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Cucina Ebraica – A Taste of Jewish Italy

What is Jewish Italian food? Find out as Menorah presents Celebrating the Jews of Italy, with a feast, a film, a concert and discussion on Sunday, November 7, starting at 5 pm at the Boulder JCC.

In Italy, Jewish food is called cucina ebraica, but even many Italians do not know the Jewish origins of some of their favorite dishes. After all, Italy is home to the oldest continuous Jewish community in the Western world. Delicious recipes developed over the 2,000-year history of Jews in Italy have become staples of Italian cuisine.

For example, Roman Jews in the ghetto created cassola, a dessert somewhere between pudding and a delicate cheesecake. Today, many Romans end their Christmas dinner with it. Pesce en saor, a fish dish marinated in sweet and sour sauce and served cold, is a Venetian favorite. Jewish cooks developed the dish to serve on Shabbat, using vinegar to preserve the fish and adding the sweetness of pine nuts and raisins, a typically Arabic combination they brought with them from Spain and Sicily. Similarly, cold pasta dishes popular today are traced to the Jewish Shabbat meals when cooking was forbidden.

Caponata, a cold eggplant salad, is another Sicilian-Jewish invention now ubiquitous throughout Italy. In fact, today eggplants and artichokes are considered typical Italian vegetables. In earlier days, however, they were despised as “the vile food of the Jews.” Today, Passover is artichoke heaven in Rome.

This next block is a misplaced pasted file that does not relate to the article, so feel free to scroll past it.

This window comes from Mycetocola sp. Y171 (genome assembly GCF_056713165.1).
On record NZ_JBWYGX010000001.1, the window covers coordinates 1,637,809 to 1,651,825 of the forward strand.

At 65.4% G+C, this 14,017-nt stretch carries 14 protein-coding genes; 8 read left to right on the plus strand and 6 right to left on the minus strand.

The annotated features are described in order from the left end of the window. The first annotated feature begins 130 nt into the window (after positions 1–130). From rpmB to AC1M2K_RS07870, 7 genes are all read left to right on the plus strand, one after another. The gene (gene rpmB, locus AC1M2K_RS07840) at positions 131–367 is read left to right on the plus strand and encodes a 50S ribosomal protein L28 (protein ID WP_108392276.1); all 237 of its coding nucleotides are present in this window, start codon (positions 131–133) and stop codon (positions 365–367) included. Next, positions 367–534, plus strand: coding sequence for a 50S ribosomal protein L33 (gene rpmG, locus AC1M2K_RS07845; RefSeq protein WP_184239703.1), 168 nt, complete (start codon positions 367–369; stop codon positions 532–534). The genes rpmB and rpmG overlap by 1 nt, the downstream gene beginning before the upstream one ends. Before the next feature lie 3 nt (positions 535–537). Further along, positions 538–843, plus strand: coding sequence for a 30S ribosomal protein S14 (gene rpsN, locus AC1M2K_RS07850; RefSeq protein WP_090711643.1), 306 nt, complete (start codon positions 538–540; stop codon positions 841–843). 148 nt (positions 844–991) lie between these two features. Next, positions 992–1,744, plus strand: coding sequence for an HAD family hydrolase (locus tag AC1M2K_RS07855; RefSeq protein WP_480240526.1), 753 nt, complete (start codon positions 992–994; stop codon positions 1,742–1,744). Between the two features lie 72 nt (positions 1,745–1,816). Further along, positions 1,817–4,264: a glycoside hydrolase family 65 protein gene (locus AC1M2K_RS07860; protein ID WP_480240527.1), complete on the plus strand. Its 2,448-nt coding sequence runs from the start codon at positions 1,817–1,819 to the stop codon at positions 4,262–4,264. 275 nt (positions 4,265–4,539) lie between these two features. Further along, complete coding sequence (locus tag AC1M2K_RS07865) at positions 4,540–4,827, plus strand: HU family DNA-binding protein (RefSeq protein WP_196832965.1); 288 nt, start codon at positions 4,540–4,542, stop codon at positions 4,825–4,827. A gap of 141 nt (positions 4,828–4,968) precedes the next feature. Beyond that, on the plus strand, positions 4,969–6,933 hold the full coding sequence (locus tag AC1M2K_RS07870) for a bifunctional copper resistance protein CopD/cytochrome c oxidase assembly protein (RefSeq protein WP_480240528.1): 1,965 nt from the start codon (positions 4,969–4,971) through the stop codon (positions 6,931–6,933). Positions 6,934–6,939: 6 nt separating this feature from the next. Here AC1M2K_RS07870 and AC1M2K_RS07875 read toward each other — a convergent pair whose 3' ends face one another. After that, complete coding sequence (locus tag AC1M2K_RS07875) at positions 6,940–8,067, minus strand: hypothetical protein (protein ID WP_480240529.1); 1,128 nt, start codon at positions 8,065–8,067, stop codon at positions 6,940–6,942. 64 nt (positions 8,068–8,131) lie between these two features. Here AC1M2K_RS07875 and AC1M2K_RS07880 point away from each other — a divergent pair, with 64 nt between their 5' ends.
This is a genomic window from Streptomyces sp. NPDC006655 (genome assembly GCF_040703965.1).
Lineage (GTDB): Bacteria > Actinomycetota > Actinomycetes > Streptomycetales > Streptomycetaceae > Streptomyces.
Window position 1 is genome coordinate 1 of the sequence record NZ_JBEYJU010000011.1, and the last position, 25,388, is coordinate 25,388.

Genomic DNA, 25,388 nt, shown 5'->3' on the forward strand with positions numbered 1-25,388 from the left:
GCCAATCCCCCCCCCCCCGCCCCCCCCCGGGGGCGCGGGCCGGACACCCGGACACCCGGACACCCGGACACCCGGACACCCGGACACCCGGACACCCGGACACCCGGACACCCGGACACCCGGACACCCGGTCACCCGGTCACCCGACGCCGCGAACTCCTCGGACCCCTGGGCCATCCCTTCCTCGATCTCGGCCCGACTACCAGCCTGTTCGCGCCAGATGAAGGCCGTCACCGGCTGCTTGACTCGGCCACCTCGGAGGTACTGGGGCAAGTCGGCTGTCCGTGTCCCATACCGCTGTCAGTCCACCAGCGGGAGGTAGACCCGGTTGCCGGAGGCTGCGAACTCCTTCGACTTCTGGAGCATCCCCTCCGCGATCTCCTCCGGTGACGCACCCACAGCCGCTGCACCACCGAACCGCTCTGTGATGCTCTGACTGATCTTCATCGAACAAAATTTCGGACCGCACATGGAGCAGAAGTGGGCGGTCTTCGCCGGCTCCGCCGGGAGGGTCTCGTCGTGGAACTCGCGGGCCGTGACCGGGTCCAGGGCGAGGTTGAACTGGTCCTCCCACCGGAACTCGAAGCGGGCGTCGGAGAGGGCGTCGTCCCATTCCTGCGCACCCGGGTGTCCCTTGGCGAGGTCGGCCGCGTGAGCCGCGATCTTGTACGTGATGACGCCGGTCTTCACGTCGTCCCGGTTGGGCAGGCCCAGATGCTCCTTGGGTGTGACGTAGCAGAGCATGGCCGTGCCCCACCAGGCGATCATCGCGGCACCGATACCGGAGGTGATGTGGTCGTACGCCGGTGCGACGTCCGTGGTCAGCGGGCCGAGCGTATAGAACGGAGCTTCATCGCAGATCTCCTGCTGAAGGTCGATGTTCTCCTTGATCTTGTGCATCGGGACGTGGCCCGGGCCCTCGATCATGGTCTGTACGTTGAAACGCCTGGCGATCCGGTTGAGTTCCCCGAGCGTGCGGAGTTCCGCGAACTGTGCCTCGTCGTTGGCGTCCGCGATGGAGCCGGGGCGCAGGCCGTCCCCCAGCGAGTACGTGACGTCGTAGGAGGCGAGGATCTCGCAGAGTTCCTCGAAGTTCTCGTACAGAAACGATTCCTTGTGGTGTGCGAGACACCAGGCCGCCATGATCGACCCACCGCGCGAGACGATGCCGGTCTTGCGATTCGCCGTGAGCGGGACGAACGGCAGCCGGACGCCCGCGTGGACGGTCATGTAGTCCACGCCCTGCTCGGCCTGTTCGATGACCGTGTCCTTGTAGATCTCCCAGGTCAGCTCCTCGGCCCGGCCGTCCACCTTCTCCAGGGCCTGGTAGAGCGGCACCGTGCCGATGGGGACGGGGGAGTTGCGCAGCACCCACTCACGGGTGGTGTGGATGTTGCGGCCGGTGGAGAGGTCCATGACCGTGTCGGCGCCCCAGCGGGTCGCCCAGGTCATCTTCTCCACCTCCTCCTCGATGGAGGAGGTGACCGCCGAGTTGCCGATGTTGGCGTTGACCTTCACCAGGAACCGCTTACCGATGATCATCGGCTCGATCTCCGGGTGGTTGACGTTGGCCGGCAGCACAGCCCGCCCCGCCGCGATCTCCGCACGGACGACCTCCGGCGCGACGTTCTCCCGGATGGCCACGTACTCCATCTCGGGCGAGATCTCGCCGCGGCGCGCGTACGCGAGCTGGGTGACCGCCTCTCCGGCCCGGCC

Jews from central Europe also brought their love of goose, which was used as a substitute for pork in many dishes, including salami. Through food, we learn much about the centuries of Jewish experience in Italy.

Food, however, is only one part of the fascinating history of Jewish life in Italy that will be explored at Menorah’s cultural celebration. Italian Jewish music will be performed by Faye Nepon. And following the showing of a one-hour documentary tracing Italian Jewish history, Carlos Zarur will discuss the many chapters of Jewish history, from ancient times through the Holocaust and beyond.

Advance tickets, $25, are available by calling Kathryn at 303-998-1021 or emailing, or visit Tickets are $30 at the door and include a three-course meal, wine, concert, film and discussion.

About Kathryn Bernheimer

Director of Menorah: Arts, Culture and Education at the Boulder JCC. The former film and theater critic for the Boulder Daily Camera, Kathryn is the author of "The Fifty Greatest Jewish Movies" and "The Fifty Funniest Films of All Time."

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